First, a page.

Your Newborn and Your Dog: What to Expect

For many dog owners, their four-legged friend is a valued member of the family. Your pooch may be accustomed to undivided attention and a set routine, but all that will change when you bring home a baby.

Prepare Your Pup

You have approximately 9 months to prepare for your baby’s arrival. Yes, you need to buy diapers, clothes, and bottles, but you also need to focus on preparing your pup. Here’s how:

Baby Exposure
If you have friends or family members with a young baby, ask them to bring their baby over so your dog can be exposed to a baby. Use a guard gate to keep your dog a safe distance away from the child, and just visit with your friend. This exercise will introduce your dog to a baby in a non-intrusive, temporary manner.

Change the Schedule
When the baby arrives you probably won’t be able to stick to a strict schedule. If your pup is used to taking walks and getting food at specific times, this may cause your dog stress at first. If you have decided on a specific schedule once baby makes her debut, start acclimating your dog to that schedule at least a month in advance.

If your schedule will be more erratic, start varying your pet’s feeding times to avoid additional stress associated with the baby. If you typically feed Fido around 7:00 AM, opt for various time slots between 6:00 - 10:00 AM. Follow this same pattern for walks.

Start the Training
If you haven’t fully trained your pet, don’t wait until the baby arrives. Start training your dog to obey simple commands like sit or stay. Continue on to commands like shoo, leave it, and settle down. Many of these behaviours can be taught using treats.

Especially if the baby is arriving in the next couple of months, consider hiring a professional dog trainer for lasting results.

Teach your dog to go to specific areas of the room instead of demanding attention from you. Purchase dog beds or lounging pillows and strategically place them in major rooms. Leave treats for your dog to randomly find later in these locations. Slowly train your dog to go to these locations on demand.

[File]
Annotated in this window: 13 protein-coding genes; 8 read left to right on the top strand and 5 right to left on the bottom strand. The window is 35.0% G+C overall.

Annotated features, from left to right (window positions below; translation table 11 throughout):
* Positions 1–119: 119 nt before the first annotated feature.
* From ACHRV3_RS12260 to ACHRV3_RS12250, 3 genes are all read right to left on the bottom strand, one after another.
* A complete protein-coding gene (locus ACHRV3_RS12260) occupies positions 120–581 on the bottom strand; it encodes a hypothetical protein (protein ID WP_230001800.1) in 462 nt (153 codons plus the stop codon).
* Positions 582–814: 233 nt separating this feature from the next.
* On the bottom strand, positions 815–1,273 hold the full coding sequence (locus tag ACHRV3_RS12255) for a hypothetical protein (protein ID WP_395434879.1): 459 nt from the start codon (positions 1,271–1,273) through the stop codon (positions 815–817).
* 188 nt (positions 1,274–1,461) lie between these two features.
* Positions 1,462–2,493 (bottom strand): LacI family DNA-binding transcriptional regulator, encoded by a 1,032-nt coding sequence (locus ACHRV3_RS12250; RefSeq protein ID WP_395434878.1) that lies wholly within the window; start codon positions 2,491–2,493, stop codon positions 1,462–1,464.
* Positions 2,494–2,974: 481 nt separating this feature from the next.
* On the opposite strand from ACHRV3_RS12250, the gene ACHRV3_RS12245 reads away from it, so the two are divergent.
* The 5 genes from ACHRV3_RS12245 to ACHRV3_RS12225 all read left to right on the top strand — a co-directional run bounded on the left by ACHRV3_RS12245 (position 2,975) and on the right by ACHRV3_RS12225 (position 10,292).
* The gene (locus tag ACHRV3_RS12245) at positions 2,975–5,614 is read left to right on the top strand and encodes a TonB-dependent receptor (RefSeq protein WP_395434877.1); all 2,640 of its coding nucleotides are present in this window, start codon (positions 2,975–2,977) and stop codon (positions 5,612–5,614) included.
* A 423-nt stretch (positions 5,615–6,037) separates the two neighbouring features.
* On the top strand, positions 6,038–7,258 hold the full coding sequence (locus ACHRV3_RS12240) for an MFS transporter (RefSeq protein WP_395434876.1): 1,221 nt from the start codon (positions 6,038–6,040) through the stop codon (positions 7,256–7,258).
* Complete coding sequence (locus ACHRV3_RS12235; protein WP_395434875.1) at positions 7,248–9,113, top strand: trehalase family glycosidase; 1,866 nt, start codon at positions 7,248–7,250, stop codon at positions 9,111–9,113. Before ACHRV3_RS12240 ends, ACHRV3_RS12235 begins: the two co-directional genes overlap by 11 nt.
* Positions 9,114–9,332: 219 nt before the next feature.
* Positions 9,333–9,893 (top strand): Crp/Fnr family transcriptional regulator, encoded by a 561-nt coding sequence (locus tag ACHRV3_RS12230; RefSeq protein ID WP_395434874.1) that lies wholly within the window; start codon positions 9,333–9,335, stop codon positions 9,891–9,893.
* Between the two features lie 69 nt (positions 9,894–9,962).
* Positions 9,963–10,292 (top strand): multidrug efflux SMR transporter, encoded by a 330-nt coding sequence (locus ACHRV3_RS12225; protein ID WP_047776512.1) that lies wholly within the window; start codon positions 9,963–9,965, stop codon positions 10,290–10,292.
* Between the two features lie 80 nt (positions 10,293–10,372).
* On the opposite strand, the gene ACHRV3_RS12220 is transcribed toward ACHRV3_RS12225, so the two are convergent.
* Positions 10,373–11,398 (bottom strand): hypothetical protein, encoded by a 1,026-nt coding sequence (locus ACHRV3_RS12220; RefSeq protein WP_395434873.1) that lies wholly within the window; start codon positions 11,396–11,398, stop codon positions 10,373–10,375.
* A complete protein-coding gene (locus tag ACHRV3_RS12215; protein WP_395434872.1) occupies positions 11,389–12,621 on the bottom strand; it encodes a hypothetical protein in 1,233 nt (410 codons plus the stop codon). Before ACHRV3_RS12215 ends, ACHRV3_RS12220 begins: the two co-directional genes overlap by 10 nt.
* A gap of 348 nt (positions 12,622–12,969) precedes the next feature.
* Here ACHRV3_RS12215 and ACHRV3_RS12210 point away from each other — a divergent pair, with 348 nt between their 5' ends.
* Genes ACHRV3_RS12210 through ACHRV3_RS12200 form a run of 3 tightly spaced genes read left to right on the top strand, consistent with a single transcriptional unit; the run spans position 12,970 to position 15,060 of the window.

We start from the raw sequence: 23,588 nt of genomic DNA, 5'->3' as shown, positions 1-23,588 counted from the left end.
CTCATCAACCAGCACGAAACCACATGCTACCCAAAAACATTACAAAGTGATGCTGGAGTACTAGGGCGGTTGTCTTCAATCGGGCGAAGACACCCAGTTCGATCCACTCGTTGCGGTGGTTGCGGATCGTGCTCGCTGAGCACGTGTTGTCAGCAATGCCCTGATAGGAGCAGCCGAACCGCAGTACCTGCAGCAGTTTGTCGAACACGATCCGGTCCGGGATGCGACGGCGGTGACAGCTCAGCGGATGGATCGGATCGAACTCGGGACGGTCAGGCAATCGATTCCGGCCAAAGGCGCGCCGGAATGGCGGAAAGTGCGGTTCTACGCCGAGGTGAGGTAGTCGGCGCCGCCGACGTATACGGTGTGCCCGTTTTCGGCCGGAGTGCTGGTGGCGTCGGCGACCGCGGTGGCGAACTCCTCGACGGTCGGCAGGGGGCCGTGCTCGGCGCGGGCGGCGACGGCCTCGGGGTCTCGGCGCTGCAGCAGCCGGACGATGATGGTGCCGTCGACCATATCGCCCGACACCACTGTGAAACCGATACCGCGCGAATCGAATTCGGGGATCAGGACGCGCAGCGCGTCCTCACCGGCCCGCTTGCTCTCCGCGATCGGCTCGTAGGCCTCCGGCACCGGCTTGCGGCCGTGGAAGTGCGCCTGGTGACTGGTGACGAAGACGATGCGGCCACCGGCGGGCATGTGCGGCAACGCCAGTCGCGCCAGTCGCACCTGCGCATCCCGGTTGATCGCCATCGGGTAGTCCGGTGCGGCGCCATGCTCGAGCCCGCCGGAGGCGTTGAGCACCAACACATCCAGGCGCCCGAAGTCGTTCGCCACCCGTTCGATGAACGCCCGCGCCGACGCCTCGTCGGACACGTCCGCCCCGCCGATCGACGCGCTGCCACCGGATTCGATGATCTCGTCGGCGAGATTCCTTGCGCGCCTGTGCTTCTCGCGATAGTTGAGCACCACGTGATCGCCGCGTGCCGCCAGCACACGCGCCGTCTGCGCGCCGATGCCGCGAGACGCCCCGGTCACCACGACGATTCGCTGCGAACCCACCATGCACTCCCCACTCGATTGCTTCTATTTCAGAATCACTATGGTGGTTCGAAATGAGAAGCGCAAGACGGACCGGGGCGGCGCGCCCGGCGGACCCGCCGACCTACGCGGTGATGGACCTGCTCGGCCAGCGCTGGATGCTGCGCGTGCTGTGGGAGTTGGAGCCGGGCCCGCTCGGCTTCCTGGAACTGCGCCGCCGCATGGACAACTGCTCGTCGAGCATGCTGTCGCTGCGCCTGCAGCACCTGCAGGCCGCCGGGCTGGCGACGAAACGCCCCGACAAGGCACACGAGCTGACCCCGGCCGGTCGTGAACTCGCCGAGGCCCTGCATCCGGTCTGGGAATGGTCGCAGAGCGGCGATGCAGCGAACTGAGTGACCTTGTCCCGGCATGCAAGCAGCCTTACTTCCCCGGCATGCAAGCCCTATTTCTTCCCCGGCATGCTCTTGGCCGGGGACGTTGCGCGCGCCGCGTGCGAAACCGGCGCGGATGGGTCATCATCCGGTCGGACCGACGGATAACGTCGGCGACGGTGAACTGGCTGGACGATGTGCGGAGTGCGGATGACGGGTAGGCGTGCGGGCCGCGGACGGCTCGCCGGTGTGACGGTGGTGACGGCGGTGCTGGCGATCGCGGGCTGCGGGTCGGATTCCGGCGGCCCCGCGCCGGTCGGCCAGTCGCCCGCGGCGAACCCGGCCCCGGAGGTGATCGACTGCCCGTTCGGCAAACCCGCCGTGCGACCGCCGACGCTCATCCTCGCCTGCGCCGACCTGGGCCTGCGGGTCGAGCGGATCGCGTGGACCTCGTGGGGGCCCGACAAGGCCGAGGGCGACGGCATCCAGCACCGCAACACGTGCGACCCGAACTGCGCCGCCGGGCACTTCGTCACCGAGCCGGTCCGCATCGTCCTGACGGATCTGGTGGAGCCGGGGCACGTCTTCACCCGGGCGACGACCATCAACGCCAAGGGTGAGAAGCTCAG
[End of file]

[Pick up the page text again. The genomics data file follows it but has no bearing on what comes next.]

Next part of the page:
Visit the Vet
Before your newborn makes his entrance, make sure your dog is healthy and happy. Visit your veterinarian of choice to ensure your precious pup is up-to-date on vaccinations. Your vet can also make sure your dog is parasite-free.

After the baby arrives, consider scheduling another veterinary visit after a few weeks to make sure that your dog is acclimating well to this big change. The stress of a new baby might cause your dog to make unhealthy changes in eating or exercise habits. Your vet can chart any changes in your dog’s overall health.

The Arrival
Greet Your Dog
After you have been gone for a couple of days during the birth of the baby, your dog may be excited to see you. You don’t, however, want your dog to jump all over you in excitement while you are holding the baby. Enter your home first and allow your dog to greet you as it normally would. Once your dog as calmed down, you can finally bring in the baby.

Bring in Baby
It is important to be happy and confident as your bring in your baby for the first time. Your dog will sense your nervousness and think something is wrong. Speak to your dog in happy, soothing tones as you come in.

Introduce the Baby
After you and your dog have calmed down from the initial entrance, prepare a quiet room for your pup to meet the baby for the first time.

Ask your partner or a friend to bring in your dog on a leash. Again, speak in a soothing, happy voice to your dog and invite it to come closer. If your dog remains calm, allow it to sniff the baby’s feet.

Short, positive interactions are best. Ask your helper to distract your dog with treats or a toy in between these interactions. This will allow your dog to remain in the same room as the baby and engage in a positive experience.

Never force your dog to interact with your child. Let it come naturally.

Fostering a Relationship
Replicate this experience a few times in order to help your pup get used to the baby’s presence.
Always reward positive interactions with treats. If your dog starts to growl or display other expressions of stress or fear, simply separate the baby from the situation and allow your dog to calm down.

Try to engage with your dog more when the baby is awake instead of waiting until naptime. Take walks with your baby and dog and pet your pup while you hold your baby. In this way, your dog will start to associate the baby with enjoyable activities.

If your dog repeatedly displays aggressive behaviour despite your attempts at facilitating a positive environment, consult a dog trainer or behavioural specialist.

If you put the time and effort into preparing your pup and creating positive experiences, you can make your home a happy place for both dog and baby.

For more information, be sure to contact our helpful staff of veterinarians at Brimley-Lawrence Animal Clinic today!

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